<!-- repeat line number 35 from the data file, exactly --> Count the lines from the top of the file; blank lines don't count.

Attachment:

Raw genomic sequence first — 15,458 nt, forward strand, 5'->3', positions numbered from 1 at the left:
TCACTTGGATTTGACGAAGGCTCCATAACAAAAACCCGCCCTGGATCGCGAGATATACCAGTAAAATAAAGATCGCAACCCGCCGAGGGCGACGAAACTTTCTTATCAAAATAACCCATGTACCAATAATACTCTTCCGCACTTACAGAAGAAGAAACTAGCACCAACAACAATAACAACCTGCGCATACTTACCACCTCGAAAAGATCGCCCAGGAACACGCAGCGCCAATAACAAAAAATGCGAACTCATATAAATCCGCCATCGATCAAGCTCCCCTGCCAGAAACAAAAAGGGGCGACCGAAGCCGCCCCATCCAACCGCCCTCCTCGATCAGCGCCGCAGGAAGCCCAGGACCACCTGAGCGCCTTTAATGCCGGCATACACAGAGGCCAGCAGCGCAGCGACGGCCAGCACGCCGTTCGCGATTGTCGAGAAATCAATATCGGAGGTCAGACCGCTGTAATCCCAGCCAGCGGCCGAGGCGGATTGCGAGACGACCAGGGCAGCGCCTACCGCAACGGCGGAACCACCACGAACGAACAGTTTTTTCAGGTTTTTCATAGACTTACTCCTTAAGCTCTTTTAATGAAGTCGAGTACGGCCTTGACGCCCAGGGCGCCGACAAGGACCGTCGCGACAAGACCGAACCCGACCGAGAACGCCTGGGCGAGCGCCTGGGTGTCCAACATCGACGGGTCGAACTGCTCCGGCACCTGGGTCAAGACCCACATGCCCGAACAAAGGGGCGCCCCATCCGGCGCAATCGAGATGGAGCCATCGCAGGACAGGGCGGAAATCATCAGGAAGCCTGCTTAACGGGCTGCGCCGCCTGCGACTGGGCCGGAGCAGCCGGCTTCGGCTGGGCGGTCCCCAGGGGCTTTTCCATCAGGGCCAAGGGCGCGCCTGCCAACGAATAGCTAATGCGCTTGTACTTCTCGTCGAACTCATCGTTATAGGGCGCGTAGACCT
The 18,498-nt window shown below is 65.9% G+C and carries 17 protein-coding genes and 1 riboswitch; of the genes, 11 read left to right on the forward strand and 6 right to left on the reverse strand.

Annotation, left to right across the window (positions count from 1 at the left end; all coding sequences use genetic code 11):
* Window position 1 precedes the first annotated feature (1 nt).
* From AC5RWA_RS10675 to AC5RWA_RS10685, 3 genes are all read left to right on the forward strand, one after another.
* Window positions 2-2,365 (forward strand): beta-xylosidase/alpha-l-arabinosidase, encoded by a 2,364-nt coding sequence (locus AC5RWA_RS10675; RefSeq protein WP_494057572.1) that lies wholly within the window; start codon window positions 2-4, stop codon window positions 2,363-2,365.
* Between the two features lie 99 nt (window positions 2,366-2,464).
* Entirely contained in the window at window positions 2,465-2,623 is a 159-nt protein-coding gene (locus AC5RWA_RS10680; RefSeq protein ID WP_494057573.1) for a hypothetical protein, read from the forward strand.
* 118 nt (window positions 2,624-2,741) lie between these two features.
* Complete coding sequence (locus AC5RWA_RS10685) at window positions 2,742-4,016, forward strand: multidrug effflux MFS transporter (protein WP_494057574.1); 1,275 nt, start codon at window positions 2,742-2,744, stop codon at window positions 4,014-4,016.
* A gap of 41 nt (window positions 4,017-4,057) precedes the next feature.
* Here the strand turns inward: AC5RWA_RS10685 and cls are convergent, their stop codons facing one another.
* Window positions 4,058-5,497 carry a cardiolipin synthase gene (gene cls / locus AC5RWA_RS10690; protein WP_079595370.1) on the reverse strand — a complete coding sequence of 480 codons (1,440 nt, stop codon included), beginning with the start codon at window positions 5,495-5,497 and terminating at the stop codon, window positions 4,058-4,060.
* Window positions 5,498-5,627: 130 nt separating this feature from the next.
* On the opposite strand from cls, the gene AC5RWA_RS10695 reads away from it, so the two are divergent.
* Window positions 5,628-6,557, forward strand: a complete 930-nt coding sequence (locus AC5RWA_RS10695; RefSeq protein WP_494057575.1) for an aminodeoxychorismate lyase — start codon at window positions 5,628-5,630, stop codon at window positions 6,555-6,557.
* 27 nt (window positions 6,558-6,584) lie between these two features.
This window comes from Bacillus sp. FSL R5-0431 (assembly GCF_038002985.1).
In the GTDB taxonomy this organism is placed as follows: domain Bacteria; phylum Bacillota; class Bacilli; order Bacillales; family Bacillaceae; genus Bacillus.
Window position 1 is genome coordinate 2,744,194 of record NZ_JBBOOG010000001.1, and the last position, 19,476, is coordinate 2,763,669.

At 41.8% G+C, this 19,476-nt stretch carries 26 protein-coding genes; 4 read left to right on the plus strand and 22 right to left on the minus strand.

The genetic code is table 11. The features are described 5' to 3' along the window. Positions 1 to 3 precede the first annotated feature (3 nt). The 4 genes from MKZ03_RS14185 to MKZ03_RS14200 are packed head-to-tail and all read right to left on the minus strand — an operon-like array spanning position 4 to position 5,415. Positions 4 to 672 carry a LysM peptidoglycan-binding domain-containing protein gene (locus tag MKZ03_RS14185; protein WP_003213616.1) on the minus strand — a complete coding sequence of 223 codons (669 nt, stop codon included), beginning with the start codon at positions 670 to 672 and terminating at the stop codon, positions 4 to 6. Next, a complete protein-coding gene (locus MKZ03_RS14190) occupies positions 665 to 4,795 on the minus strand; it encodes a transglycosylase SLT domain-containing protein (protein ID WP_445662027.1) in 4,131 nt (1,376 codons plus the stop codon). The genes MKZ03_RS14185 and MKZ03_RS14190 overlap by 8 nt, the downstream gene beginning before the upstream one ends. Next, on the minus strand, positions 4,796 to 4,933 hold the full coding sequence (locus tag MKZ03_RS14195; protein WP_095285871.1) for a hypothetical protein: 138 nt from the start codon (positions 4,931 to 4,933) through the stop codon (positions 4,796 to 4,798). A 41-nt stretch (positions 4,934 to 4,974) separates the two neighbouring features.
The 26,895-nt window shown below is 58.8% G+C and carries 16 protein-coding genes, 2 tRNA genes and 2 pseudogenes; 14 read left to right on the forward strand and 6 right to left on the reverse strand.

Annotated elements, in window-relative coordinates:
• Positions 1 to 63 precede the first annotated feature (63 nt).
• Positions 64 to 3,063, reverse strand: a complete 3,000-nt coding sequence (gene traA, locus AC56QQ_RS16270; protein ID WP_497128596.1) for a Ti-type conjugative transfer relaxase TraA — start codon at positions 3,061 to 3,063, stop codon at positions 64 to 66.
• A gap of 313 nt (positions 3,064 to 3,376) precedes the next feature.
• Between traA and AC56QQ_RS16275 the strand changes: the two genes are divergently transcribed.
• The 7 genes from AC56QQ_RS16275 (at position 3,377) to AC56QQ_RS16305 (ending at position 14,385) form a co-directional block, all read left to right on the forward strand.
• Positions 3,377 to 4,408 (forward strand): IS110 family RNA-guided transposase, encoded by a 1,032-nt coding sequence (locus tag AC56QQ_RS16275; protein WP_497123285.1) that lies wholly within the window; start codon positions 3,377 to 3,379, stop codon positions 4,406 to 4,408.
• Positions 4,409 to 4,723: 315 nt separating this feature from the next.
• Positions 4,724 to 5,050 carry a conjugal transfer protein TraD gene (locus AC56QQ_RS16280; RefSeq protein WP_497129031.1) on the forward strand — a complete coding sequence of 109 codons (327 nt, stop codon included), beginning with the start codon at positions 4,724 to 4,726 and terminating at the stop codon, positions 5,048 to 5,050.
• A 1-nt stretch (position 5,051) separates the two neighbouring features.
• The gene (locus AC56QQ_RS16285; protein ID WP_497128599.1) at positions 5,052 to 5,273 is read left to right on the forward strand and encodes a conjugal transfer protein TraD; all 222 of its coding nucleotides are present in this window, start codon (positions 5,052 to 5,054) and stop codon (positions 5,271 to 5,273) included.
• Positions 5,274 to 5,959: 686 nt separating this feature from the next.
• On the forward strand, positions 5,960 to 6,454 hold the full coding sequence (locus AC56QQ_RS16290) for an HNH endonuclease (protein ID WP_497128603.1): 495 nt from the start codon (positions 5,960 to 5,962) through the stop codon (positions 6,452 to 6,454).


• The gene (locus AC56QQ_RS16285; protein ID WP_497128599.1) at positions 5,052 to 5,273 is read left to right on the forward strand and encodes a conjugal transfer protein TraD; all 222 of its coding nucleotides are present in this window, start codon (positions 5,052 to 5,054) and stop codon (positions 5,271 to 5,273) included.